“And, unearthed in an archaeological excavation that was ongoing in the Safrisco salt marshes of the West Ammeriken Coast, an especially significant historical find – original records from the late 23rd century detailing the last days of an institution called University of California. The cache included a five-year diary written by the last Chancellor of the University. The journal ended abruptly at 22 March 2290, the day when the series of earthquakes had commenced that brought an end to civilization on the Ammeriken Pacifik Coast. The Old Ammeriken States had been facing continental civil war at that time and no resources were available to rebuild anything destroyed by natural calamities. It was all prime stuff.”
But there was more to the salvation of civilization than simply the preservation of data and artifacts. Among the ranks of the Archivists were some inspired, genuinely creative individuals who chose to produce a new canon of literature and other art forms that could form the basis of a new. humanist ethic. Not a single one of these creators ever signed any of their works so they remain eternally anonymous. Their works were preserved by the Archivists in the same way that more prosaic knowledge was preserved – in those secret caches.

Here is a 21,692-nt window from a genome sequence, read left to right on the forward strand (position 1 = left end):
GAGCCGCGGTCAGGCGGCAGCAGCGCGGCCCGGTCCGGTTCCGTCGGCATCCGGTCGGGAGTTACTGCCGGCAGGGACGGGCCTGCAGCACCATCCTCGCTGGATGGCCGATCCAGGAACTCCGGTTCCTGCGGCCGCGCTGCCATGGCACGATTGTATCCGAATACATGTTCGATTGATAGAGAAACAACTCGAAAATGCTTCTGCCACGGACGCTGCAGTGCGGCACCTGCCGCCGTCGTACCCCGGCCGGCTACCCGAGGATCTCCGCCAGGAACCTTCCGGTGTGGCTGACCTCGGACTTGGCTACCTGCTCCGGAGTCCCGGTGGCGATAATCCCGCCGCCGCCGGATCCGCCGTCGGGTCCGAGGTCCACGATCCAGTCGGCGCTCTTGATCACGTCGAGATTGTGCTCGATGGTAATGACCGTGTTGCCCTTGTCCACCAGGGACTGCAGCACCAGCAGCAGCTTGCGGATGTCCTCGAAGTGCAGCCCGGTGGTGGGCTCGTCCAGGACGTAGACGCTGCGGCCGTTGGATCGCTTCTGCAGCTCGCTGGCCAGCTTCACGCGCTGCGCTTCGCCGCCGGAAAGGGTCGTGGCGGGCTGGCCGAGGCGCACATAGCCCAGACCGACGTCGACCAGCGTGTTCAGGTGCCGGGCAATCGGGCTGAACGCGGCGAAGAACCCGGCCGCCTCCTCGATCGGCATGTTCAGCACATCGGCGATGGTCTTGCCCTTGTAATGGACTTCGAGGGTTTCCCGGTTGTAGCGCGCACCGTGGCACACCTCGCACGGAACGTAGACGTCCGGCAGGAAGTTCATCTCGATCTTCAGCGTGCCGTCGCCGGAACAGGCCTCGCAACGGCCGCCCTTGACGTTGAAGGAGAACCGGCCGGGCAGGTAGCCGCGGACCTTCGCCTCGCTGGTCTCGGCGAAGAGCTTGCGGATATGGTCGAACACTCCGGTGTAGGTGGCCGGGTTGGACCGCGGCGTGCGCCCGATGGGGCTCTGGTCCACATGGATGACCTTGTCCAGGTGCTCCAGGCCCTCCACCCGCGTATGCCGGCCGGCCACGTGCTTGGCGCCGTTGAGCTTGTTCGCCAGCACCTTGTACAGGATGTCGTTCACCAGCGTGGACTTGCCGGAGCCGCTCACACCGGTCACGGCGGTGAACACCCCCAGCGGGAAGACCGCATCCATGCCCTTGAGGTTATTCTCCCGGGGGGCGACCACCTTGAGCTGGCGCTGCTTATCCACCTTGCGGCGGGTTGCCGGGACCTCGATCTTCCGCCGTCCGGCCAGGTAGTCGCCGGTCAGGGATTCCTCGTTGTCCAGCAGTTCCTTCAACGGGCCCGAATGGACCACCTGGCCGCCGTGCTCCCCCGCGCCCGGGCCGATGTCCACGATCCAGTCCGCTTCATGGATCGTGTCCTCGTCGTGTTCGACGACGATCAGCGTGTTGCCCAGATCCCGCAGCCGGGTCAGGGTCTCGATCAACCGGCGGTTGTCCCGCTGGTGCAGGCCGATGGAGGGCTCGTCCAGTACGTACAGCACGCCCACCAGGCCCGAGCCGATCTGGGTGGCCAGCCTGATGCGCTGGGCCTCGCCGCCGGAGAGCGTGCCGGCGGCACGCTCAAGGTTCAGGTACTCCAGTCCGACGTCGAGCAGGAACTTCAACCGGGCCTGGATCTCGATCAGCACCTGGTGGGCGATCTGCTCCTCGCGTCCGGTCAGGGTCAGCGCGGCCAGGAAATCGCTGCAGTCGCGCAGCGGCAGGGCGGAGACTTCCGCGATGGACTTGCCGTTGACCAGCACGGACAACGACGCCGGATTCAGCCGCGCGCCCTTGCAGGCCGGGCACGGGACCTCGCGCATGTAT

The writers of these works came to be known as the Mythmakers.
I have a lot of information on the Mythmakers in the documents where I preserve notes for my writing. What they wrote was mostly fantasy fiction or variations on fantastic themes, but they also composed poetry, dramas, and music, and produced graphic art. On Facebook I recently viewed Ursula K. LeGuin’s acceptance speech when she was awarded the National Book Foundation’s medal for Distinguished Contribution to American Letters. In it she “explained how authors, especially fantasy writers, have a special opportunity to stand up to the corporate system because they can portray a world very different from the one we currently live in.” I think the same is true in a broader sense – that fantasy writers have a special opportunity and even obligation to influence the way we think about the fundamentals of our lives. They can become the Mythmakers of our future.
The 26th century, when civilization was coming back to life, was a time of vigorous philosophical ferment. By the 27th century, the Mythmaker’s humanistic philosophy had taken root, and a set of 20 Precepts had been formulated, not as prescriptive laws or commandments but as a rational guide to right behavior. People accepted this new way of thinking and this enabled the unification of Earth, which had proved impossible in earlier times, and hence qualified Earthers to attempt to fly to the stars and take their place in the greater Galaxy. So perhaps the Second Dark Age will be worth all the losses.
So what are the Mythmaker Precepts all about? Next time, we’ll begin an analysis.